The government deserves credit for its successful vaccination programme, but it must not rest on its oars. It must go all out to ensure that the health regulations are strictly enforced. It must not hesitate to reimpose restrictions on gatherings and even travel if the health experts think such measures are necessary to curb the spread of the superfast Omicron variant. The time is now; tomorrow may be too late. It is prudent to opt for restrictions early and avert another lockdown, which will send the economy belly up, and lead to unprecedented socio-economic problems.
It behoves political parties and trade unions to act with restraint, and refrain from holding mass protests, which will make only the virus happy. The government had better stop provoking workers and the Opposition, and put on hold all controversial deals such as the New Fortress agreement, which has led to a power sector ca’canny, which is very likely to develop into a strike unless the government scraps the backdoor power deal at issue. On Thursday, a group of irate CEB engineers gheraoed one of their administrators over disciplinary action taken against a union member allegedly for political reasons.
Yesterday’s countryside power outage can be considered a foretaste of what to come. A large number of institutions have introduced work from home in view of the pandemic, and tens of thousands of workers have become dependent on the national grid to carry out their duties and functions. Many of them had to travel to their workplaces, yesterday, due to the power failure, exposing themselves to the runaway virus.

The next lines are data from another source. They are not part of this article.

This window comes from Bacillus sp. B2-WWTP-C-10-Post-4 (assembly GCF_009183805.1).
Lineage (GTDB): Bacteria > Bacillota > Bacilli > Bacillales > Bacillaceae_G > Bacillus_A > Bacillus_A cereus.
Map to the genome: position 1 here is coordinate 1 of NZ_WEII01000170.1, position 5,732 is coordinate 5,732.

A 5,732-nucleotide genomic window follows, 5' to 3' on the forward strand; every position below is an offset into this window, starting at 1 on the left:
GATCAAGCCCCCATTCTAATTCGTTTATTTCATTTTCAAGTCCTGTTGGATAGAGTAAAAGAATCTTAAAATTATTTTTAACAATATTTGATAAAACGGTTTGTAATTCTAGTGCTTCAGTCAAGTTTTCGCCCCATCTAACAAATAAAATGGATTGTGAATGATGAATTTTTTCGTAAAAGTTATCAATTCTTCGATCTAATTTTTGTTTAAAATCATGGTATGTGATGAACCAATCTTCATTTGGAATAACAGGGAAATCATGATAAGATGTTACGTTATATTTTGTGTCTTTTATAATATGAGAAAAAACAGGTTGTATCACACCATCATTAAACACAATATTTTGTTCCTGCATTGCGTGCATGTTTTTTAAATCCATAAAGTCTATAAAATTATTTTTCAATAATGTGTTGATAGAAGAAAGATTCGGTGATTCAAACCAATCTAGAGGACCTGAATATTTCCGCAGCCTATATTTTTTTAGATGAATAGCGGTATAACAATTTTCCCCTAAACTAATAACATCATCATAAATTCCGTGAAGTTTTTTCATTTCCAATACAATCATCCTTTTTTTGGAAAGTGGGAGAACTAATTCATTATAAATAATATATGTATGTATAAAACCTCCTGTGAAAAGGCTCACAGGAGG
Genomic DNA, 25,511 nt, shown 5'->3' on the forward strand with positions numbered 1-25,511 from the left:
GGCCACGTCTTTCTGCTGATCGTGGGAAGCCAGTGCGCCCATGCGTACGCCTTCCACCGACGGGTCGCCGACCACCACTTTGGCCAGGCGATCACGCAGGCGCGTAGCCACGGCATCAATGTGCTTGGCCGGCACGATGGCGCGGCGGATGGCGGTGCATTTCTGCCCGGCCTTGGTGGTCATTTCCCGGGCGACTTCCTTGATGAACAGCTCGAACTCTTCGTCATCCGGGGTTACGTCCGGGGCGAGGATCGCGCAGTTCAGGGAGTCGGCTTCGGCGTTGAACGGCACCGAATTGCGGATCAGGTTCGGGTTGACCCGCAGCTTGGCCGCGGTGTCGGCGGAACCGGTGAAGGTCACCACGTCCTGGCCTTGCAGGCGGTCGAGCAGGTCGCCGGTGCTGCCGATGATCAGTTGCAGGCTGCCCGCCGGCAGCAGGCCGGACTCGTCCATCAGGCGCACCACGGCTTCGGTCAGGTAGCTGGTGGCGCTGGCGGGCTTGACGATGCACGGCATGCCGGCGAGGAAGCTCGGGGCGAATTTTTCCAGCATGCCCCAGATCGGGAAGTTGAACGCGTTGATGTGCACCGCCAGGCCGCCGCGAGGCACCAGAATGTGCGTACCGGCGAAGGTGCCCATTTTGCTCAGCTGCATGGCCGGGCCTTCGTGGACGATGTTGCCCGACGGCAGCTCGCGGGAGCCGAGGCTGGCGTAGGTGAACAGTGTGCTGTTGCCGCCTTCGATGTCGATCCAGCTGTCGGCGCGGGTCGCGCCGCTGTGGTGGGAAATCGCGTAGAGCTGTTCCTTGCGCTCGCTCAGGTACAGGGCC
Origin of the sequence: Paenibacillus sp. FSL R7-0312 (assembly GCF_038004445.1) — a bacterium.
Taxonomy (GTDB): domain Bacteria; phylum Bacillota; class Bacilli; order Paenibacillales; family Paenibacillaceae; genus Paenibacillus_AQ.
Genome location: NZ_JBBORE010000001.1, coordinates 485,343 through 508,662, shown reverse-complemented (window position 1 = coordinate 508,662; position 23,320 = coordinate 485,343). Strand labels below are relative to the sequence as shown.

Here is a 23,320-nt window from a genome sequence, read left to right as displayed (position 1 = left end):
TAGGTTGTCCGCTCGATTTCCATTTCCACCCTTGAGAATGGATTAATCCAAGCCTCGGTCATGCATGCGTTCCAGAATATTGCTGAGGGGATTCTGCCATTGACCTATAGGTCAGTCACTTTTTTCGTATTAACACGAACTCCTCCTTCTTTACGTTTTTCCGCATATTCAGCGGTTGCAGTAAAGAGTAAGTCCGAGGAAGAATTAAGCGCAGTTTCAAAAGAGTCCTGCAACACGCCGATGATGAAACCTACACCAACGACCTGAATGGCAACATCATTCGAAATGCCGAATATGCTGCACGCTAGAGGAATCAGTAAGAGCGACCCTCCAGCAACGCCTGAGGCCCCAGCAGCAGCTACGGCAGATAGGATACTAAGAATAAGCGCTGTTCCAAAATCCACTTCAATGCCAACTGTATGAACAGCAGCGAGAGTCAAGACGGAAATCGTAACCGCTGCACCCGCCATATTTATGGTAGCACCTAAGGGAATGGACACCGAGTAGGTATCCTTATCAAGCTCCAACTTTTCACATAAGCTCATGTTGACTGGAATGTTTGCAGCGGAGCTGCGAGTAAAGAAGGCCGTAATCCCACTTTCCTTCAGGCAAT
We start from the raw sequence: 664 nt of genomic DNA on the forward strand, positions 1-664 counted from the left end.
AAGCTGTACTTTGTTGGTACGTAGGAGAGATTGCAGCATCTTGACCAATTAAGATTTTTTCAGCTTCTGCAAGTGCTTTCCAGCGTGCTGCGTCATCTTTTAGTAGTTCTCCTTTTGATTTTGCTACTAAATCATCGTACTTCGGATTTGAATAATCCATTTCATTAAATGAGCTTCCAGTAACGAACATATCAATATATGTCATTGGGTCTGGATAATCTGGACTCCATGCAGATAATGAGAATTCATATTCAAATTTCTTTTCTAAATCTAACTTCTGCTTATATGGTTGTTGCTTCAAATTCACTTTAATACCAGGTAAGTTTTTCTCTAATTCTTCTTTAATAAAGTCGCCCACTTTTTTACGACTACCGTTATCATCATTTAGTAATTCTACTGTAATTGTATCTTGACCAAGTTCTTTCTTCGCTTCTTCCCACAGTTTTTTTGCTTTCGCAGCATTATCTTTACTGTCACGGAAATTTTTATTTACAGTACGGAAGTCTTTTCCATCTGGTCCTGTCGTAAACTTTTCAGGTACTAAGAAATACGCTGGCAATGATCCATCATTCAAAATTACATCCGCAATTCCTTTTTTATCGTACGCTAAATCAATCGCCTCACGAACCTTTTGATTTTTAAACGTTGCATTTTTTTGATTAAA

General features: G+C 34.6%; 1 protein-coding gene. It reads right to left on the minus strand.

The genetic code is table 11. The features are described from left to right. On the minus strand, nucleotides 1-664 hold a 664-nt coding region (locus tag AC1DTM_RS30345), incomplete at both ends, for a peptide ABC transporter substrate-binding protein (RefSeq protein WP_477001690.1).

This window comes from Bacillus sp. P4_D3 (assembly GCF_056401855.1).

The number of Covid-19 patients remains very high, and the death toll is also showing signs of increasing. Infections among schoolchildren are on the rise, and these early warnings must be taken seriously if a rise in the pandemic death rate and another lockdown are to be averted.
Ranjan reduced to mere slogan?
Friday 3rd December, 2021
The Opposition has embarked on a campaign to have former SJB MP Ranjan Ramanayake released from prison, we are told. Posters have appeared in some areas, calling him a political prisoner. One may have sympathy for the outspoken former MP although he brought his trouble on himself, but it defies comprehension why he is being called a political prisoner.
Ramanayake cannot be considered a political prisoner by any stretch of the imagination, and those who use this terminological inexactitude are doing a great disservice to the cause of real political prisoners. In this country, politicians or even terrorists or terror backers arrested or sentenced to jail are promptly dubbed political prisoners much to the detriment of the interests of the real prisoners of conscience. On the other hand, a campaign based on an unprovable claim has a foundation of sand.
Politics had nothing to do with what landed Ramanayake in prison. He would not have found himself behind bars if he had cared to exercise control over his restless tongue. However, given the fact that many lawbreakers are moving about freely and carrying out their sordid operations with impunity, one wonders how fair it is to keep Ramanayake in jail. Those who are trying to secure his release may have a better chance of success if they care to be truthful.